Successful Exhibiting Training Seminars


Successful Exhibiting Series…

Exhibiting can be extremely rewarding. This is the second of a series of articles exploring what it takes to make “shows” really work for you. Colin Green reports…

Exhibiting at the Right Show(s)…

In our last article we considered the importance of focussing closely on appropriate Objectives and on your Target Market when exhibiting. Having determined exactly what you want to achieve and who you want to attract, it’s important to be sure that you’re at the right show.

The following is far from exhaustive but is helpful in determining if a particular show is right for you.

Will Your Audience be there?

Of course! The brochure said so! But how does the Organiser know who will come? How can you be sure? Organisers can tell you who they plan to attract and what the demographics of past shows have been. It’s your exhibiting dollar, so verify the audience.

Trade v Consumer Exhibitions

Exhibitions fall into two broad categories – Trade Shows and Consumer Shows (also called Public Shows). Virtually all shows are Trade or Consumer or variations.

One well-known corporate exhibitor exhibited at a show for four years before determining that it didn’t fit their demographic needs. It was an easy error to make - although simple enough to spot when their Objectives and Target Market became clear. The company was a large photocopier manufacturer. Their primary objective was to win corporate and government customers and the exhibition was a trade event. It became clear that they required a corporate consumer event.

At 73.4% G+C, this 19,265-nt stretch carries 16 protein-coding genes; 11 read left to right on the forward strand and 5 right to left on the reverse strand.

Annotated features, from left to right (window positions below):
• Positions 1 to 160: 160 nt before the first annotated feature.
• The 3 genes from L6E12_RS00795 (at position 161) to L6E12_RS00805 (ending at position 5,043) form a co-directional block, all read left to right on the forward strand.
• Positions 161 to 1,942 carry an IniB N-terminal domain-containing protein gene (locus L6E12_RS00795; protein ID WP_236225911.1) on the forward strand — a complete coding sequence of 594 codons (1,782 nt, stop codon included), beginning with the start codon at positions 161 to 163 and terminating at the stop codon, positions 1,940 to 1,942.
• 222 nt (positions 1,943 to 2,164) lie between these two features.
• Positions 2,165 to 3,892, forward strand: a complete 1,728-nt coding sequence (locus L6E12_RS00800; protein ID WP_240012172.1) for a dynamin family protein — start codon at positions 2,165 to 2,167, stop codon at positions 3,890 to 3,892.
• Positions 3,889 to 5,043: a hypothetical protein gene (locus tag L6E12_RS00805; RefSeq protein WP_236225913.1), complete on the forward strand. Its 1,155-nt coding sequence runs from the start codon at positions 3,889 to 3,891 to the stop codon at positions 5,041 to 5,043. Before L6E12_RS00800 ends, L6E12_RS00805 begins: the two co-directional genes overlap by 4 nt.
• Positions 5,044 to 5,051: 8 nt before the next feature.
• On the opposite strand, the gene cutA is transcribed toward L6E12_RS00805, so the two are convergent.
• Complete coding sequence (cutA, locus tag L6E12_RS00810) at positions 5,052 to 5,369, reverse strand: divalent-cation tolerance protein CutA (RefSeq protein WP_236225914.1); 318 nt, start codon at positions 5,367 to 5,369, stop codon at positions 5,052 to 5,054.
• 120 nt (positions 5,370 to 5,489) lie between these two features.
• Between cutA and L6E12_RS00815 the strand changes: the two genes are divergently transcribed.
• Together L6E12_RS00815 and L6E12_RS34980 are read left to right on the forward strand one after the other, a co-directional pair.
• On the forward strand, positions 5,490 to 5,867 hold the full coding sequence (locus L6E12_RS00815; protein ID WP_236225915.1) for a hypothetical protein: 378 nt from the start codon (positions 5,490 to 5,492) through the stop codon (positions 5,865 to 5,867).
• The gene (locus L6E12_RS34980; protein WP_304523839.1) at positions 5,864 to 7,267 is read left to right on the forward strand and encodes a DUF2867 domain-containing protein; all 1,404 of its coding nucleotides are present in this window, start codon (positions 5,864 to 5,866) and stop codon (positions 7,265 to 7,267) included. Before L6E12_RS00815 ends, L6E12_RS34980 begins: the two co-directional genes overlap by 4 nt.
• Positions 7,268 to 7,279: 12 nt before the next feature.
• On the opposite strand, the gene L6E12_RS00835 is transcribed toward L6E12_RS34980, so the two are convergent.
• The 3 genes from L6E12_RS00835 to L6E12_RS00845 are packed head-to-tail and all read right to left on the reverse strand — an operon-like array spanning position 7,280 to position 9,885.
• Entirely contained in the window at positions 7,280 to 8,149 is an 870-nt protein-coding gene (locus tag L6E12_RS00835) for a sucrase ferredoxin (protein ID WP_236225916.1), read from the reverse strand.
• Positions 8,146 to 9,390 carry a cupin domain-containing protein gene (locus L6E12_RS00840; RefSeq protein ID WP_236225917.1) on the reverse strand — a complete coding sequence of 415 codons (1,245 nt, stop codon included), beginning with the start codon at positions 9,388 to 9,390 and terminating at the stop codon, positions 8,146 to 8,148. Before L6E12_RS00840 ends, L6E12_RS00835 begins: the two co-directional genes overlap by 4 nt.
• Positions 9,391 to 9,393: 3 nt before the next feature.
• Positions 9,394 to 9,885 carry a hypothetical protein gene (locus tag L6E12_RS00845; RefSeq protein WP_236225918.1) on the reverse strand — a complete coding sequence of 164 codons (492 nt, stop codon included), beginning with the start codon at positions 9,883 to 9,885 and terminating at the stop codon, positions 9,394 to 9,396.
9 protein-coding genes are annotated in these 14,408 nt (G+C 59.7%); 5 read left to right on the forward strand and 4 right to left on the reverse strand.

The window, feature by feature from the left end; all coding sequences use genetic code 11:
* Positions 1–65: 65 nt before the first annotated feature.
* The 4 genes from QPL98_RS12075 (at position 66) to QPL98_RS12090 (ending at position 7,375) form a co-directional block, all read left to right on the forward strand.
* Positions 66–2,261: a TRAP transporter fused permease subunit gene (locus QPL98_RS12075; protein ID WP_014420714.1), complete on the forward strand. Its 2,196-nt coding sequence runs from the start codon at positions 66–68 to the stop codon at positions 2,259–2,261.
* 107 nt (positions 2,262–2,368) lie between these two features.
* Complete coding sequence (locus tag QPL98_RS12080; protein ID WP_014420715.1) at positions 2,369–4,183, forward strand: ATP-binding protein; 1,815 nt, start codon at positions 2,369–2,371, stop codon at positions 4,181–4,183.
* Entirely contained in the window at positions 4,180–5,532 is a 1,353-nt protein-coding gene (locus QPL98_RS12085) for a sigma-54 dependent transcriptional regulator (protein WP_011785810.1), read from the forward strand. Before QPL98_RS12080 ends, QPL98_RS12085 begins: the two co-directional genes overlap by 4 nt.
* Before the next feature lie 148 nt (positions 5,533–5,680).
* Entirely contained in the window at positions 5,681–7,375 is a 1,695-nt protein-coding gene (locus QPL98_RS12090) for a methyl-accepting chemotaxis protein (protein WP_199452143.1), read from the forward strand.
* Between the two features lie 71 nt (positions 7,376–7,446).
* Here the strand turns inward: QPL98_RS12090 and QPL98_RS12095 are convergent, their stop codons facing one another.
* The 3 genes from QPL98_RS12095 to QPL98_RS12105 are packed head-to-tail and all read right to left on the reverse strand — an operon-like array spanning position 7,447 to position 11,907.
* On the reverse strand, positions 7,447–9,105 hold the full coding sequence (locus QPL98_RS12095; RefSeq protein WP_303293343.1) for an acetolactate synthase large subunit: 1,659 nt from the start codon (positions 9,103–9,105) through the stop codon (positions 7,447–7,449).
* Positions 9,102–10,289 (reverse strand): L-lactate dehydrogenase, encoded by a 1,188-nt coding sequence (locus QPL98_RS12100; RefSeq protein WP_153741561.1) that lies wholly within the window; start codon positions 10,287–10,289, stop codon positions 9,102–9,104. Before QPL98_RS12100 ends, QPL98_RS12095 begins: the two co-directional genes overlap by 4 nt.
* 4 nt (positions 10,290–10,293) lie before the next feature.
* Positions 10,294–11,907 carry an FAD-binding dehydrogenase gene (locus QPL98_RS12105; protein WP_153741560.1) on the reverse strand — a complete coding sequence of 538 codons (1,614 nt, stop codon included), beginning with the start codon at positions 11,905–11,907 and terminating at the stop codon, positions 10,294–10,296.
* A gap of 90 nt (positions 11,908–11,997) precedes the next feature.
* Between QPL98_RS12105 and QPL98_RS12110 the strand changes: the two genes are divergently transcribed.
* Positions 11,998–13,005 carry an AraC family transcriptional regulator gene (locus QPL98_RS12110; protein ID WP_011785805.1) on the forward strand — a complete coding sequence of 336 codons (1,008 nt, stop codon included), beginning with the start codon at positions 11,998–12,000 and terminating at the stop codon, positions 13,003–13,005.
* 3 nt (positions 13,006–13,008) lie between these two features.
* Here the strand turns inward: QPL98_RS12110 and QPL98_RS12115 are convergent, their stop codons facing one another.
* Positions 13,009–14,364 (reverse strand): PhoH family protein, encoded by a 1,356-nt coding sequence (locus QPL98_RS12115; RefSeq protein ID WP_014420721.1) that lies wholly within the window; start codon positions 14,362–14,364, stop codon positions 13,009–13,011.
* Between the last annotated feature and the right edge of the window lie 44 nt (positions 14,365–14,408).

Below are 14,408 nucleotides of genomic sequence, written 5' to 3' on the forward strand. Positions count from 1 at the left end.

Trade show buyers buy to trade. Consumer show buyers consume. Trade shows have a lower buyer-to-exhibitor ratio and buyers have a far greater “potential worth” than their consumer show counterparts. That’s not to say that consumer shows don’t generate very large revenues. Figures from consumer shows are often staggering!

Because the photo copier company was selling to businesses (trading organisations) the distinction while blurred was still potent. Although they were promoting to traders those organisations were consumers of the equipment. It’s an important distinction to watch for.

Many shows are both trade and consumer perhaps with trade days and public days – or they may mix the daily audience. You need to identify and “switch hats” for the different audiences.

Trade exhibitions usually “badge” buyers. Consumer shows don’t – buyers simply buy their tickets and walk into the show. While that’s not iron-clad, it’s an excellent “quick clue” as to the nature of the show.

Trade shows tend to be far more the "norm" in the USA than in many other regions such as Australia, which have a higher concentration of Consumer Shows. The confusion of the terminology can lead to very expensive errors in methodology & Target Market focus!

Question the Database…